Solar energy provider Enphase Energy has revealed planned expansion of its global engineering facility in Christchurch, New Zealand to support the design, development and testing of its microinverters.
The Christchurch engineering location will integrate its existing office and engineering facilities, expanding the company’s headcount in New Zealand and contributing to its global growth.
Located in Middleton, the new facility will be Enphase’s second largest office outside the company’s headquarters in California, United States.
“New Zealand is an untapped market for exceptional engineering talent,” says Nathan Dunn, Asia-Pacific managing director, Enphase.
“Christchurch’s heritage in developing talent in the power electronics and engineering industry is globally recognised, and Enphase is delighted to call Christchurch home.”
Dunn says Enphase plans to expand its New Zealand engineering workforce by 35 percent by the fourth quarter 2016 and expects to draw on its relationship with the University of Canterbury in order to recruit employees.
The University of Canterbury’s graduate placement initiative is aided by a New Zealand government-funded program and administered by Callaghan Innovation.
Furthermore, Enphase has been able to employ the talent of 18 former Eaton engineers, hired in the wake of that company’s 2012 departure from the New Zealand market - these 18 engineers became the core of Enphase’s new facility in Christchurch.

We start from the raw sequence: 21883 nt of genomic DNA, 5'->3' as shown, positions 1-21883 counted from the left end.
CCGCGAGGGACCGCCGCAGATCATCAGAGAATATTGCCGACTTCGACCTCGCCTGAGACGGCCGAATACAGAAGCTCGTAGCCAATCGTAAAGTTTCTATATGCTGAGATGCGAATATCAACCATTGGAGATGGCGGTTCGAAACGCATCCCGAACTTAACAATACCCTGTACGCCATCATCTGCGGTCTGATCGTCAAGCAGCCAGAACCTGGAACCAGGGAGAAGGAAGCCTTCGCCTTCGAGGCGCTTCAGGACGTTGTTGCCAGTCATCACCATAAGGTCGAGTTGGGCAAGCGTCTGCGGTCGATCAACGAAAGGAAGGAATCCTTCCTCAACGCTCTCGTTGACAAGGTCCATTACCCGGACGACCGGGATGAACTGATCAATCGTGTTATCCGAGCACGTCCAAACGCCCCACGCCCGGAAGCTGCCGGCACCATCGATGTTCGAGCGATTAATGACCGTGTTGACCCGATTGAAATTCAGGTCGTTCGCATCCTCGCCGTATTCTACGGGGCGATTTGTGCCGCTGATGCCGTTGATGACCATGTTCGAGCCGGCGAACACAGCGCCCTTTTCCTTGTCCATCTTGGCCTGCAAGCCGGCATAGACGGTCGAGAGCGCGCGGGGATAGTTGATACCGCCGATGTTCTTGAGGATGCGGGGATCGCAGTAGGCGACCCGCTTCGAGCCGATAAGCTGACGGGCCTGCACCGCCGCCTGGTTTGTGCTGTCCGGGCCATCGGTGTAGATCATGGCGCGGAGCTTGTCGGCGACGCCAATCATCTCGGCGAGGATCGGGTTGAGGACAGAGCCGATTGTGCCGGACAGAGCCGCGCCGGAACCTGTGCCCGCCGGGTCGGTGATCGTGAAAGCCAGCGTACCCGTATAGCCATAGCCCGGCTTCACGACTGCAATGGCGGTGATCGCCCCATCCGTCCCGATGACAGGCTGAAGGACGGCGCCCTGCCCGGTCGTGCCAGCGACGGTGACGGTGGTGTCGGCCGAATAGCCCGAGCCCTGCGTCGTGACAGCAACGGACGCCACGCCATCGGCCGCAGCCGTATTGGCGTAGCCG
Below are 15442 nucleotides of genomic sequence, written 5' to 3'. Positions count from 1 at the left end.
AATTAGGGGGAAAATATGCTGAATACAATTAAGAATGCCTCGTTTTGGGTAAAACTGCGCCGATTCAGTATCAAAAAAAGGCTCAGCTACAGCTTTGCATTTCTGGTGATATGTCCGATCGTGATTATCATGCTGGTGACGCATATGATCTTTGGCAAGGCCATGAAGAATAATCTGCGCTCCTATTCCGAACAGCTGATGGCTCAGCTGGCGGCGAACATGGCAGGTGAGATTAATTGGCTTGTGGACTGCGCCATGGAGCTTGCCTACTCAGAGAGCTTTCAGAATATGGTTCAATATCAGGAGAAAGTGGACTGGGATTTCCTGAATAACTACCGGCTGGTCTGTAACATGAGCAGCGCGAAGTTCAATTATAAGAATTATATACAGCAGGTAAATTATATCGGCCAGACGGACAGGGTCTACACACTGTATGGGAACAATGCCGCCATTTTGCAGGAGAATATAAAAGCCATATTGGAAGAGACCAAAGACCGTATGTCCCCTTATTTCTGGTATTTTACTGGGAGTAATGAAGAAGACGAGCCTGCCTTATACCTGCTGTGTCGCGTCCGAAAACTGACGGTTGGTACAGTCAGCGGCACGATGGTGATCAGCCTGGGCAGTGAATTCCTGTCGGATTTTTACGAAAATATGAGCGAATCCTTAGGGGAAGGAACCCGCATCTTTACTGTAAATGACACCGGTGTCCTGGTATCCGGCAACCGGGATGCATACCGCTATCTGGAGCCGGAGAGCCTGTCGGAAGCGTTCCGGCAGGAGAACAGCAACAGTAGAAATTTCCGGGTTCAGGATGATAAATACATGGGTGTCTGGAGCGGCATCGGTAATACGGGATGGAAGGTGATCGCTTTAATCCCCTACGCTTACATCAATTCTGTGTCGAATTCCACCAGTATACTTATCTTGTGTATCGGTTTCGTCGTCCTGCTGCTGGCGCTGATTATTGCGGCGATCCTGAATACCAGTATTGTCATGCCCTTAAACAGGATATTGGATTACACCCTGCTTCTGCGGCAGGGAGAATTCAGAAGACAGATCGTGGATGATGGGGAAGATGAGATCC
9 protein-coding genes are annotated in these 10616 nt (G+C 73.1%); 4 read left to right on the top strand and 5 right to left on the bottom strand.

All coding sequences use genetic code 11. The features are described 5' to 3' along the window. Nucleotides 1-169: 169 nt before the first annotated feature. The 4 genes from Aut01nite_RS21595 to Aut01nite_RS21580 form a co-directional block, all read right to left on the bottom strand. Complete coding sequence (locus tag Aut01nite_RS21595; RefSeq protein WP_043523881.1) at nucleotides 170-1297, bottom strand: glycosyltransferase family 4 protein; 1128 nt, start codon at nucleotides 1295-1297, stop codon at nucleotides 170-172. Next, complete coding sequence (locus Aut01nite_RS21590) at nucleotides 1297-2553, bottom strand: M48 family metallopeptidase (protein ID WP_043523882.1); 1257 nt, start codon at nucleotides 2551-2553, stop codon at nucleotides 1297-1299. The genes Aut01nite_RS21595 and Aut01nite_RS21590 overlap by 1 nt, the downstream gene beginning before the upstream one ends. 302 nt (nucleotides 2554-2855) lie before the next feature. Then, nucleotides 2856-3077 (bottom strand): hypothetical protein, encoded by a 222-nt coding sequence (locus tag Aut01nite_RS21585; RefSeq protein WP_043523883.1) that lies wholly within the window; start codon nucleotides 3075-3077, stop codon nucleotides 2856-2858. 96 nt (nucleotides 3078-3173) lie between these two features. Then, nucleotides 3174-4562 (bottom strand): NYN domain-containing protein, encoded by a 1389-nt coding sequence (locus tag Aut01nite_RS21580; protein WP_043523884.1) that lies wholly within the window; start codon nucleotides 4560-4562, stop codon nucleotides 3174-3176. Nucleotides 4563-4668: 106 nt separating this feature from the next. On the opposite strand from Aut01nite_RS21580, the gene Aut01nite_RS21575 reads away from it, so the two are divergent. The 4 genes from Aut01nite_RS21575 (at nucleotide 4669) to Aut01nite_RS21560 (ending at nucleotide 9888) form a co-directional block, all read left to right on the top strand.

“Enphase’s engineers in New Zealand have made several important and strategic product development contributions,” Dunn adds. “These have laid the foundation for the entry of our highly successful range of microinverters into the Australasian and European markets.
“These regions combined with all other markets outside of North America, contribute approximately 15 percent of our global revenue.”
Dunn says New Zealand is a “growing market” for Enphase as it has traditionally relied heavily on hydro to power its energy requirements.
The New Zealand Green Party has outlined its vision to deliver solar to 30,000 homes in three years through a proposed 30,000 Solar Homes policy.
A report by Sustainable Electricity Association New Zealand states that solar installations increased by over 335 percent from 2011 to 2014, to a total installed capacity of around 10mW.
“We are extremely positive about our business potential and growth in New Zealand,” Dunn adds. “It is a unique market where solar has the potential to grow and expand without the political legacy of subsidies propping up the renewable energy industry.”
Some of Enphase’s commercial customers in New Zealand include The Auckland War Memorial with a 50kW system and The Mussel Pot with a 10kW system, installed by What Power Crisis and SunPower Solar, respectively.